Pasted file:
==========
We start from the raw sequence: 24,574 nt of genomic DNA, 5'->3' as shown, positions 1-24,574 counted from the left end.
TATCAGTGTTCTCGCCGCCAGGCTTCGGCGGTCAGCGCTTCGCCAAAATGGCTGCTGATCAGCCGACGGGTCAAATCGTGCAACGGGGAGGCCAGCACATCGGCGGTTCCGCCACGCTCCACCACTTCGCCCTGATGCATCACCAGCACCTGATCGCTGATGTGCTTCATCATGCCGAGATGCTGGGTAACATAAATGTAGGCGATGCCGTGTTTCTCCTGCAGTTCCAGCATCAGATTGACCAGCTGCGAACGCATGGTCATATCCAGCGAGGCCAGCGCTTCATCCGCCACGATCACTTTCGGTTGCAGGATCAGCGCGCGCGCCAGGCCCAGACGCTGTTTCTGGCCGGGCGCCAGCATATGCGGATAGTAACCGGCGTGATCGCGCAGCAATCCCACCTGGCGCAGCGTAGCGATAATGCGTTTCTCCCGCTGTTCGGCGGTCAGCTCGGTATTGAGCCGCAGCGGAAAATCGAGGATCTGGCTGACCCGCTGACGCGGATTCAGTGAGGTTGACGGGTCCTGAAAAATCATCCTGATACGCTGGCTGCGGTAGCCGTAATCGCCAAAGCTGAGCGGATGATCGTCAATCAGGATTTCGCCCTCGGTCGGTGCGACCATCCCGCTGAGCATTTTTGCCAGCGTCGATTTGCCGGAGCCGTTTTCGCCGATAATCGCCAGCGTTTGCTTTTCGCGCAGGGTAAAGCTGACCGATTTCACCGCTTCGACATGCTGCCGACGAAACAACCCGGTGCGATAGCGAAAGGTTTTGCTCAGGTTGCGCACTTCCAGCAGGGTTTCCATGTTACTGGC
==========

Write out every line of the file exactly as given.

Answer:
We start from the raw sequence: 24,574 nt of genomic DNA, 5'->3' as shown, positions 1-24,574 counted from the left end.
TATCAGTGTTCTCGCCGCCAGGCTTCGGCGGTCAGCGCTTCGCCAAAATGGCTGCTGATCAGCCGACGGGTCAAATCGTGCAACGGGGAGGCCAGCACATCGGCGGTTCCGCCACGCTCCACCACTTCGCCCTGATGCATCACCAGCACCTGATCGCTGATGTGCTTCATCATGCCGAGATGCTGGGTAACATAAATGTAGGCGATGCCGTGTTTCTCCTGCAGTTCCAGCATCAGATTGACCAGCTGCGAACGCATGGTCATATCCAGCGAGGCCAGCGCTTCATCCGCCACGATCACTTTCGGTTGCAGGATCAGCGCGCGCGCCAGGCCCAGACGCTGTTTCTGGCCGGGCGCCAGCATATGCGGATAGTAACCGGCGTGATCGCGCAGCAATCCCACCTGGCGCAGCGTAGCGATAATGCGTTTCTCCCGCTGTTCGGCGGTCAGCTCGGTATTGAGCCGCAGCGGAAAATCGAGGATCTGGCTGACCCGCTGACGCGGATTCAGTGAGGTTGACGGGTCCTGAAAAATCATCCTGATACGCTGGCTGCGGTAGCCGTAATCGCCAAAGCTGAGCGGATGATCGTCAATCAGGATTTCGCCCTCGGTCGGTGCGACCATCCCGCTGAGCATTTTTGCCAGCGTCGATTTGCCGGAGCCGTTTTCGCCGATAATCGCCAGCGTTTGCTTTTCGCGCAGGGTAAAGCTGACCGATTTCACCGCTTCGACATGCTGCCGACGAAACAACCCGGTGCGATAGCGAAAGGTTTTGCTCAGGTTGCGCACTTCCAGCAGGGTTTCCATGTTACTGGC